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St Swithun's Way Alton to Winchester (22 miles!)

A mammoth hike all the way from Alton to Winchester. But don't fret! There is an opportunity to catch a bus home half way along.


From: A linear walk of 22 miles, starting from the station in Alton and ending in Winchester, Hampshire with an opportunity to split the walk half way through.

Length: 22 miles.

Average Walk Time: 8 to 10 hours, depending on how much time you spend refreshing.

Terrain: Generally gently undulating. There are no severe climbs, and only a couple of muddy paths in the wettest of weather. It's moderate walking on good terrain with the only difficulty being the length.

Suitable for dogs: Yes.

Look out for: A number of historic churches and gorgeous waterside paths. The Itchen with its watercress beds make unusual 'walkmates'.

This is a really nice, if long, wander through the Hampshire countryside. Yes, there are a couple of towny bits, notably as you leave Alton, but these soon fade as the beautiful country is reached. Unlike previous walks, the directions for this one will not include every 'turn left' and 'turn right'. Much of the walk is well signed and waymarked, and on these sections we assume you can follow the marker disks. The St Swithun's way mark is the scallop shell and crossed Bishops' croziers for St Swithun and Thomas a'Beckett (from Canterbury). Intro over, let's get walking. Afterall, there's a lot to do.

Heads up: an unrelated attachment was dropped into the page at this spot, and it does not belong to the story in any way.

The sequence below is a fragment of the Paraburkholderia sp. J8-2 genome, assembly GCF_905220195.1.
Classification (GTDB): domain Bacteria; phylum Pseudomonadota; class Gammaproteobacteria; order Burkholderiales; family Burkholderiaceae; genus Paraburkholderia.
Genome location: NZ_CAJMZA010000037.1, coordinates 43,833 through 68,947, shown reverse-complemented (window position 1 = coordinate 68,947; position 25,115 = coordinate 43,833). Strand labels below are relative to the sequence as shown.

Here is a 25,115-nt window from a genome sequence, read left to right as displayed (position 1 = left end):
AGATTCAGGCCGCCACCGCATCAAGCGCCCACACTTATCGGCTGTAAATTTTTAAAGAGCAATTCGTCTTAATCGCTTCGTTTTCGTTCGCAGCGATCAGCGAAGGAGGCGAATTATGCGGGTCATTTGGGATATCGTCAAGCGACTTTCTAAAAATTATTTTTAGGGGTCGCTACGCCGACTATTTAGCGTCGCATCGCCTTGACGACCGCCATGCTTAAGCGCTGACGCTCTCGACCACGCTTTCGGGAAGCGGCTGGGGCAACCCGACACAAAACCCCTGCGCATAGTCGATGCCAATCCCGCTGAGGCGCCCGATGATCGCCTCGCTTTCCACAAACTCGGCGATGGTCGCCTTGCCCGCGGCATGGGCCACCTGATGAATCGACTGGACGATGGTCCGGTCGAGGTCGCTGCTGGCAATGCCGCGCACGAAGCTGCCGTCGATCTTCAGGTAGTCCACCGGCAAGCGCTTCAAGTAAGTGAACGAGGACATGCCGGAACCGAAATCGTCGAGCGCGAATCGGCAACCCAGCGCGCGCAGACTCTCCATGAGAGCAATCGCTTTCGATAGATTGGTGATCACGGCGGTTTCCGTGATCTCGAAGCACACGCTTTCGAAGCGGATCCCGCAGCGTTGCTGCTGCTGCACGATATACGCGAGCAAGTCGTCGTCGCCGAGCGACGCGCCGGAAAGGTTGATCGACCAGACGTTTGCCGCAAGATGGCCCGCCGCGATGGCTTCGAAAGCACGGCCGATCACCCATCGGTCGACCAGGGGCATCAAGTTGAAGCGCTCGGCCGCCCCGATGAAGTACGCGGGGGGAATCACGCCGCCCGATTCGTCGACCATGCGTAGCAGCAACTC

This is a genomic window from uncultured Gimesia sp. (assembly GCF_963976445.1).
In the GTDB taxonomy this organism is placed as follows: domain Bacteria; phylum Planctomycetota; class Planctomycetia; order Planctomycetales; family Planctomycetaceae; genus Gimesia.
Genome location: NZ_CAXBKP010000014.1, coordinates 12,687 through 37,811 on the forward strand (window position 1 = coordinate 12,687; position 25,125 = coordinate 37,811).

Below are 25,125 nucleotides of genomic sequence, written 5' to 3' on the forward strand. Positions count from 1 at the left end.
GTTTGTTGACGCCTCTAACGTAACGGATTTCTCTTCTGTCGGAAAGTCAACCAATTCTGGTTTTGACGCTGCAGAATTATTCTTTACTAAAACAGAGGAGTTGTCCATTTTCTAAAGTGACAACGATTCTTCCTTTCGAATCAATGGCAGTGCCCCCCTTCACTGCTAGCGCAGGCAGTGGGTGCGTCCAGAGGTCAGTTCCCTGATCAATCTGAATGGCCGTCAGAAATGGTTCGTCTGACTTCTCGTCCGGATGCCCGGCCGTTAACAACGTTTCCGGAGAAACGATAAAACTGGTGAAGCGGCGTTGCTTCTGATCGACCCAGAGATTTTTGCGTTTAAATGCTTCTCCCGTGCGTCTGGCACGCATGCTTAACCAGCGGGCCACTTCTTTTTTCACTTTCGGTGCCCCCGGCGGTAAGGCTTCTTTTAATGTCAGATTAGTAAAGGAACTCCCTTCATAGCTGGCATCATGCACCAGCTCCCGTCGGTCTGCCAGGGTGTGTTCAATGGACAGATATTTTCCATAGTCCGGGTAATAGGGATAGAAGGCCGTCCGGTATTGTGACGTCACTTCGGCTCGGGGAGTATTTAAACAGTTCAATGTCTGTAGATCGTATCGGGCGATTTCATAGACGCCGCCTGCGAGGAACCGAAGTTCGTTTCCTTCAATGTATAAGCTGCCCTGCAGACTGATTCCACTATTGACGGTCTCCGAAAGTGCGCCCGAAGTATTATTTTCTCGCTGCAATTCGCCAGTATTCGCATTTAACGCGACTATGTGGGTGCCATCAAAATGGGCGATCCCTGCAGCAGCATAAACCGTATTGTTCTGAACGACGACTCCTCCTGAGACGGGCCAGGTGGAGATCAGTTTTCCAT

Leave Alton Station and walk West, past the car park and into Normandy Street, heading towards the town. The route now heads along Normandy Street, which becomes the High Street and eventually Butts Road. After a generous kilometre, the route heads under the Watercress Line railway. Here, currently, there are major road works. However, the route heads straight on, and you have to negotiate the works to continue down the Winchester Road. (See letter Ⓙ in the photo below). Now you're on the back roads and continue until you reach the main dual carriageway, which you cross under using the subway. The route now takes you out through Chawton – Jane Austin country.

Take a right up Ferney Close (well signed), and look for the footpath in the far left corner of the housing estate. Cross the A32 (easy) and take a left, right and left (all well marked). Walk for a kilometre along the shaded, tree-lined path until you reach a barn on the right. This turn is NOT well signed, and I have indicated it on the photo below, Ⓚ. After 150m, the path turns left, them reaches a tarmacked road. Turn right on the road and head up the hill. The road eventually turns into a good track, which follows a wood. The path climbs steadily until it reaches the high point of the route and turns right. I'd love to say it's all downhill from here, but alas it's not! The track turns left and crosses Headmore Lane. Now it follows the back road, until it reaches Garthowen Garden Centre. The track goes through the yard of the centre, and down the right side. It goes out the back of the yard and along a footpath. There's a badly signed right over a stile (Ⓛ in the picture below).